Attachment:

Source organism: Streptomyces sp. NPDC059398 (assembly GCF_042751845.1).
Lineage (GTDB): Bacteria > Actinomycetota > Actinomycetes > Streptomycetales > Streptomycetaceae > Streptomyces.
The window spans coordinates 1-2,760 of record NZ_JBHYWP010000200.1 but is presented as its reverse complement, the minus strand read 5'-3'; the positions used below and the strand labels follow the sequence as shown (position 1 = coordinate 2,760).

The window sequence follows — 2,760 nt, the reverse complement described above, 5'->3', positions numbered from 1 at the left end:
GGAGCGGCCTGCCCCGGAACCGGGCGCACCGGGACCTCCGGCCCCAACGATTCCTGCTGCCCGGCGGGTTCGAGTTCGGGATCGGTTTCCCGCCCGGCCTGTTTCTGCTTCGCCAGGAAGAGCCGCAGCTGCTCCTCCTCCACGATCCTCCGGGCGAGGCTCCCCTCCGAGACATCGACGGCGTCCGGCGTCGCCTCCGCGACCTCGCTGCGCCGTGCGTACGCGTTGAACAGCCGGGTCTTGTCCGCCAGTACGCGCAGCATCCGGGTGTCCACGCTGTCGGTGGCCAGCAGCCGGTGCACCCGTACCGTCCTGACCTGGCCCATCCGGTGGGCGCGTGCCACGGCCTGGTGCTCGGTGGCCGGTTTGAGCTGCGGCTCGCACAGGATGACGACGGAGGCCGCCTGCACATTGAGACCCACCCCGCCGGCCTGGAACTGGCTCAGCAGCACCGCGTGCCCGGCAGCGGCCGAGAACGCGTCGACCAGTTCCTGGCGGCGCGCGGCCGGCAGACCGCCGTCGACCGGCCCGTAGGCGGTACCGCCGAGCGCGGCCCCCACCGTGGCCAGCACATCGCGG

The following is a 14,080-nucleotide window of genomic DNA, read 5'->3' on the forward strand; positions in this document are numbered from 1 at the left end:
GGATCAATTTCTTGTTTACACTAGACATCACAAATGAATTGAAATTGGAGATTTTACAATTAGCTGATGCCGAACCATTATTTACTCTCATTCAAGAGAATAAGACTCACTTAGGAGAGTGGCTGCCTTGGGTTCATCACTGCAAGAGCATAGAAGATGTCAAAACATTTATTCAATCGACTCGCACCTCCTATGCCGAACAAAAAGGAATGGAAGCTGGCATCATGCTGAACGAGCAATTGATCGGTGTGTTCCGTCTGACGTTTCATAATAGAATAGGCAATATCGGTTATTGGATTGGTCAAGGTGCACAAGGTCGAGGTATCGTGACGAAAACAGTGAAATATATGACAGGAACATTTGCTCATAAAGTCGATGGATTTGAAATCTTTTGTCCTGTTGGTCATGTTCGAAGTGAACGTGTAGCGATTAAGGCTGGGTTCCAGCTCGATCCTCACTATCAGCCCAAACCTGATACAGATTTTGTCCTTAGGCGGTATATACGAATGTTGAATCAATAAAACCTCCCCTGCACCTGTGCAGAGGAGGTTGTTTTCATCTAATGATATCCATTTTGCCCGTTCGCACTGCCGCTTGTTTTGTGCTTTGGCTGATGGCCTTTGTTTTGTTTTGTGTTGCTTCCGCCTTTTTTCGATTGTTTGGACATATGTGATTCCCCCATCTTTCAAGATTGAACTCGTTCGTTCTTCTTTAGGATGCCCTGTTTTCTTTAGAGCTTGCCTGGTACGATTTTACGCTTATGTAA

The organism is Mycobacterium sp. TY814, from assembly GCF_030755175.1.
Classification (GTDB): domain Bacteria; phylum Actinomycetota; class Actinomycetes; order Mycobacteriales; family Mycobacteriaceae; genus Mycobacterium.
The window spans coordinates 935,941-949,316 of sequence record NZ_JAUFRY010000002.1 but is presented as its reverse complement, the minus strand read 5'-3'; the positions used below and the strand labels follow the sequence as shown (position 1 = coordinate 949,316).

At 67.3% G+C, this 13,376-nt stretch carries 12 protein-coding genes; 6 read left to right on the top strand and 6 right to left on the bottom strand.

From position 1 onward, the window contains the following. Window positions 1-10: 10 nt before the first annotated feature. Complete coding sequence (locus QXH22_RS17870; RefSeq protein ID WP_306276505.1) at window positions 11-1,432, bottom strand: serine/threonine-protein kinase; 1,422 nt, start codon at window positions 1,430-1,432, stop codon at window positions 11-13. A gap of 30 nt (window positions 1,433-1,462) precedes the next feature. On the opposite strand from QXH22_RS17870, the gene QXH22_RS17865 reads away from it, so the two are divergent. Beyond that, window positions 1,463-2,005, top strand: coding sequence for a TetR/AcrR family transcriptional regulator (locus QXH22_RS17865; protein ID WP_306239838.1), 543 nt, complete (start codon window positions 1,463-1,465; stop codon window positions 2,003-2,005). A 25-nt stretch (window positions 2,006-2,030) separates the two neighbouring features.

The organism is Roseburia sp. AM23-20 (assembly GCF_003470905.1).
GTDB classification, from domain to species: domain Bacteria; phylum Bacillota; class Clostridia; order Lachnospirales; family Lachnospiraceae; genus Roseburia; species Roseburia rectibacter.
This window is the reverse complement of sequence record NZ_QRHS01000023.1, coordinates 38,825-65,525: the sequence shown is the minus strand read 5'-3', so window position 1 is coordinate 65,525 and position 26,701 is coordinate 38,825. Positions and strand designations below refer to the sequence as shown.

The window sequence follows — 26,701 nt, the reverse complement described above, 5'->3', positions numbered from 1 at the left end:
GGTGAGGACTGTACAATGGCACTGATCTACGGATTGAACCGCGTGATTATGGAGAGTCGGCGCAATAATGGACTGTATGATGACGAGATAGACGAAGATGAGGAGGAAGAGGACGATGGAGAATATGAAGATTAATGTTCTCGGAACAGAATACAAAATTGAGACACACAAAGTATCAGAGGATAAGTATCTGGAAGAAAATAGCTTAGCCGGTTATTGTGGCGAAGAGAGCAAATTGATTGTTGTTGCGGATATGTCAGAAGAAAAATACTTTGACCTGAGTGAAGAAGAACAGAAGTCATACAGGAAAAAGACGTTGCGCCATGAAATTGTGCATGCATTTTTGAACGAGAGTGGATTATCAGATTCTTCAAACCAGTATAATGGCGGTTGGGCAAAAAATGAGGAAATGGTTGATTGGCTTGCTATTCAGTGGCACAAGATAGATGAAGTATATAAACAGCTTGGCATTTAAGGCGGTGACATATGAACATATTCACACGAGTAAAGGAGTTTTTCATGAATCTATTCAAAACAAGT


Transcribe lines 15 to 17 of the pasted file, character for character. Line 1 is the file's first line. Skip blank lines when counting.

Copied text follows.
This window is the reverse complement of sequence record NZ_QRHS01000023.1, coordinates 38,825-65,525: the sequence shown is the minus strand read 5'-3', so window position 1 is coordinate 65,525 and position 26,701 is coordinate 38,825. Positions and strand designations below refer to the sequence as shown.

The window sequence follows — 26,701 nt, the reverse complement described above, 5'->3', positions numbered from 1 at the left end:
GGTGAGGACTGTACAATGGCACTGATCTACGGATTGAACCGCGTGATTATGGAGAGTCGGCGCAATAATGGACTGTATGATGACGAGATAGACGAAGATGAGGAGGAAGAGGACGATGGAGAATATGAAGATTAATGTTCTCGGAACAGAATACAAAATTGAGACACACAAAGTATCAGAGGATAAGTATCTGGAAGAAAATAGCTTAGCCGGTTATTGTGGCGAAGAGAGCAAATTGATTGTTGTTGCGGATATGTCAGAAGAAAAATACTTTGACCTGAGTGAAGAAGAACAGAAGTCATACAGGAAAAAGACGTTGCGCCATGAAATTGTGCATGCATTTTTGAACGAGAGTGGATTATCAGATTCTTCAAACCAGTATAATGGCGGTTGGGCAAAAAATGAGGAAATGGTTGATTGGCTTGCTATTCAGTGGCACAAGATAGATGAAGTATATAAACAGCTTGGCATTTAAGGCGGTGACATATGAACATATTCACACGAGTAAAGGAGTTTTTCATGAATCTATTCAAAACAAGT